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Globalization and International Conflict: Can FDI Increase Peace?

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  • Solomon Polachek

    ()

  • Carlos Seiglie

    ()

  • Jun Xiang

Abstract

This paper extends the analysis of the conflict-trade relationship by introducing foreign direct investment (FDI). We present a formal model that shows why FDI can improve international relations. We then proceed to test the model empirically. Our empirical results in fact show that foreign direct investment plays a similar role to trade in affecting international interactions. More specifically, we find that the flow of FDI has reduced the degree of international conflict and encouraged cooperation between dyads during the period of the late 1980 and the decade of the 90s. This is an especially important finding since one of the main characteristics of globalization has been the reduction of barriers to international capital flows. As a consequence, these have expanded enormously relative to trade flows. Finally, we also find that trade and FDI complement each other in reducing conflict. The policy implication of our finding is that further international cooperation in reducing barriers to both trade and capital flows can promote a more peaceful world.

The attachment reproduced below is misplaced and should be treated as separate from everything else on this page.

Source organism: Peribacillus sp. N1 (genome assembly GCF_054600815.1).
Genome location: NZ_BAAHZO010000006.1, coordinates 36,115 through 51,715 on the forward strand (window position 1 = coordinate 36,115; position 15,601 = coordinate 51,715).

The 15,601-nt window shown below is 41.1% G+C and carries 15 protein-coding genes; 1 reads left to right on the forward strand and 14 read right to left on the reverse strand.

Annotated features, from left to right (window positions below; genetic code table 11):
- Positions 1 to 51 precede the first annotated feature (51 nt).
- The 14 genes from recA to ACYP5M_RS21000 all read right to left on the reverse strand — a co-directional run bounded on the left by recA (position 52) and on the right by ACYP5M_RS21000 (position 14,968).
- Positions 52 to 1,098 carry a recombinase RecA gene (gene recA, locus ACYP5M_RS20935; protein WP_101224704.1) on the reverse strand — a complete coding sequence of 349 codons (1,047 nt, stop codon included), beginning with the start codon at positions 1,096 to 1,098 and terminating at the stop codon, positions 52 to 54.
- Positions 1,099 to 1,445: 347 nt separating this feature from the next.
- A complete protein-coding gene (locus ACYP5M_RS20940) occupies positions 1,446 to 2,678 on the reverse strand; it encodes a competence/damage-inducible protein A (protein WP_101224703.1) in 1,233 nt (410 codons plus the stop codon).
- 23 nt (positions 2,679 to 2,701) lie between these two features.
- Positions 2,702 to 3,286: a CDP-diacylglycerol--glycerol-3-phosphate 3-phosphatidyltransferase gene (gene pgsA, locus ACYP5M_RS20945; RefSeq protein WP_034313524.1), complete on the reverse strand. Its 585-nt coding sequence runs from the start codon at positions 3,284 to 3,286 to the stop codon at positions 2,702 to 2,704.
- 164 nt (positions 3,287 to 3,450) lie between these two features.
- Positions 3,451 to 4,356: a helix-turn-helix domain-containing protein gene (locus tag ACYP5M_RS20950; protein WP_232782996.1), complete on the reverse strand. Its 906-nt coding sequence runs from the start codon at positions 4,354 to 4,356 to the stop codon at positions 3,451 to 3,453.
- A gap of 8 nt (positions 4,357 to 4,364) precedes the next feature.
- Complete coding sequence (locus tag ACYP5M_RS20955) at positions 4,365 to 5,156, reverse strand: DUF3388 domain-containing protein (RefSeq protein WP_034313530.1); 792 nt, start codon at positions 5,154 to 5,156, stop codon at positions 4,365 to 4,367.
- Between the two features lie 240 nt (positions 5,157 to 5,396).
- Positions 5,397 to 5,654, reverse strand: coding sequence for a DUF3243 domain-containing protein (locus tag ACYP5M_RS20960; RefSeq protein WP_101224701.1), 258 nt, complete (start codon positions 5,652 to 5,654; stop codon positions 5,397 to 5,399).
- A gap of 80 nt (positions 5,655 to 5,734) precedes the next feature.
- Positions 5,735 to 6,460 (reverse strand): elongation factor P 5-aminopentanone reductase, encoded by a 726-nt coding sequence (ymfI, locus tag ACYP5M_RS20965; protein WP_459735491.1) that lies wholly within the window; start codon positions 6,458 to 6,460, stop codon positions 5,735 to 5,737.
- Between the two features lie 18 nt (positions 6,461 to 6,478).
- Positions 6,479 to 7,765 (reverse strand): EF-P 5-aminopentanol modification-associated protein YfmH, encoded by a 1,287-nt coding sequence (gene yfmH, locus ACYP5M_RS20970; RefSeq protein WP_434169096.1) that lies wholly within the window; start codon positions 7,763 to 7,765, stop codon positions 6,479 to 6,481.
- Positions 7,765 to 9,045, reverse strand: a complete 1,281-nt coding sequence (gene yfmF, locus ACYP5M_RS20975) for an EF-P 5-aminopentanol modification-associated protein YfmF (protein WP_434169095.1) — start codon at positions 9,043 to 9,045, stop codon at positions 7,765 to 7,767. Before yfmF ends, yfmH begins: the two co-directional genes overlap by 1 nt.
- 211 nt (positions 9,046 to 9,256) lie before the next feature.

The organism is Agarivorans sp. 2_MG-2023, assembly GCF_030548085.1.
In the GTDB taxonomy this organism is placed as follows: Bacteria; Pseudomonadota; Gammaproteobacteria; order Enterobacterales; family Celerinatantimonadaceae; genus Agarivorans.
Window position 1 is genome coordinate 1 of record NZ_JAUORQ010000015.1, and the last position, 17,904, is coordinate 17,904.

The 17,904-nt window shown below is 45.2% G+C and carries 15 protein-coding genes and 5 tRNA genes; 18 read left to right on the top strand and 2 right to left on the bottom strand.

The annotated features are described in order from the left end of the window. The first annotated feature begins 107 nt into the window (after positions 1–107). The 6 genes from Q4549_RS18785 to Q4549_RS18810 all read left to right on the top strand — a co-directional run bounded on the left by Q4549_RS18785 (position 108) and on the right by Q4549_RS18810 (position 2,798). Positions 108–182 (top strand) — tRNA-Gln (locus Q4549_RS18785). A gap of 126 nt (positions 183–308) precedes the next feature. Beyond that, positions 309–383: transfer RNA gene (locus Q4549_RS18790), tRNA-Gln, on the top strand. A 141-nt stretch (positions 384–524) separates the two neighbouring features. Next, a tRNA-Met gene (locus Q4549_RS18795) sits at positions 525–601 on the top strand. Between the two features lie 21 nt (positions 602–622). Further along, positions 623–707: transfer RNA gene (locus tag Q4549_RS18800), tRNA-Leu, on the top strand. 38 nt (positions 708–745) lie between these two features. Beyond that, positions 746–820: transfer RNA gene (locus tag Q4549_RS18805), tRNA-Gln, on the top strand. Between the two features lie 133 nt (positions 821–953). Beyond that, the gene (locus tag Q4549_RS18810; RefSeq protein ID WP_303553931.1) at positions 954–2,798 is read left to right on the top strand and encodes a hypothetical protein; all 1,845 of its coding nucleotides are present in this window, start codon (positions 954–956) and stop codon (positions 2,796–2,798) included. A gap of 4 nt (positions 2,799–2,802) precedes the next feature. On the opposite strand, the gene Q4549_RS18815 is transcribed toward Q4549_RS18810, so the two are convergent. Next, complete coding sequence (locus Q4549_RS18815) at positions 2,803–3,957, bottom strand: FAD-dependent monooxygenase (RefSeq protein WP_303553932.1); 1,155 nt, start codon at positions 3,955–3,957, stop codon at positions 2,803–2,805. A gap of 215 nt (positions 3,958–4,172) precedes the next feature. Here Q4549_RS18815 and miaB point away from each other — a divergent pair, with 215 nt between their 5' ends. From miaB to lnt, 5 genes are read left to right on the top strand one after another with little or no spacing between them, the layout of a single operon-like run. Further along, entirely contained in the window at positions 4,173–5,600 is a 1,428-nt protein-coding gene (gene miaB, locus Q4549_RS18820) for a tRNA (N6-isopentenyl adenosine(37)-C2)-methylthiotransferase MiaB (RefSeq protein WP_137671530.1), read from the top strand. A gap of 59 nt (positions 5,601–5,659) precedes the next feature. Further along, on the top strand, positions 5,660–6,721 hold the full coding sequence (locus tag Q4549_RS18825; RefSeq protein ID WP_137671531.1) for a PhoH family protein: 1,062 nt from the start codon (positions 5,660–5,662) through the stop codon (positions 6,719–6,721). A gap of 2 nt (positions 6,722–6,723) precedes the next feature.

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Bibliographic Info

Paper provided by Department of Economics, Rutgers University, Newark in its series Working Papers Rutgers University, Newark with number 2005-004.

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Length: 35 pages
Date of creation: Sep 2005
Date of revision:
Handle: RePEc:run:wpaper:2005-004

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Keywords: Foreign Direct Investment; Conflict; Trade;

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  1. King, Gary & Lowe, Will, 2003. "An Automated Information Extraction Tool for International Conflict Data with Performance as Good as Human Coders: A Rare Events Evaluation Design," International Organization, Cambridge University Press, vol. 57(03), pages 617-642, June.
  2. Eduardo Borensztein & Jose De Gregorio & Jong-Wha Lee, 1995. "How Does Foreign Direct Investment Affect Economic Growth?," NBER Working Papers 5057, National Bureau of Economic Research, Inc.
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Cited by:
  1. J. Paul Dunne & Sam Perlo-Freeman & Ron Smith, 2008. "The Demand For Military Expenditure In Developing Countries: Hostility Versus Capability," Defence and Peace Economics, Taylor & Francis Journals, vol. 19(4), pages 293-302.
  2. J Paul Dunne & Sam Perlo-Freeman & Ron P Smith, 2009. "Determining Military Expenditures: Arms Races and Spill-Over Effects in Cross-Section and Panel Data," Working Papers 0901, Department of Accounting, Economics and Finance, Bristol Business School, University of the West of England, Bristol.

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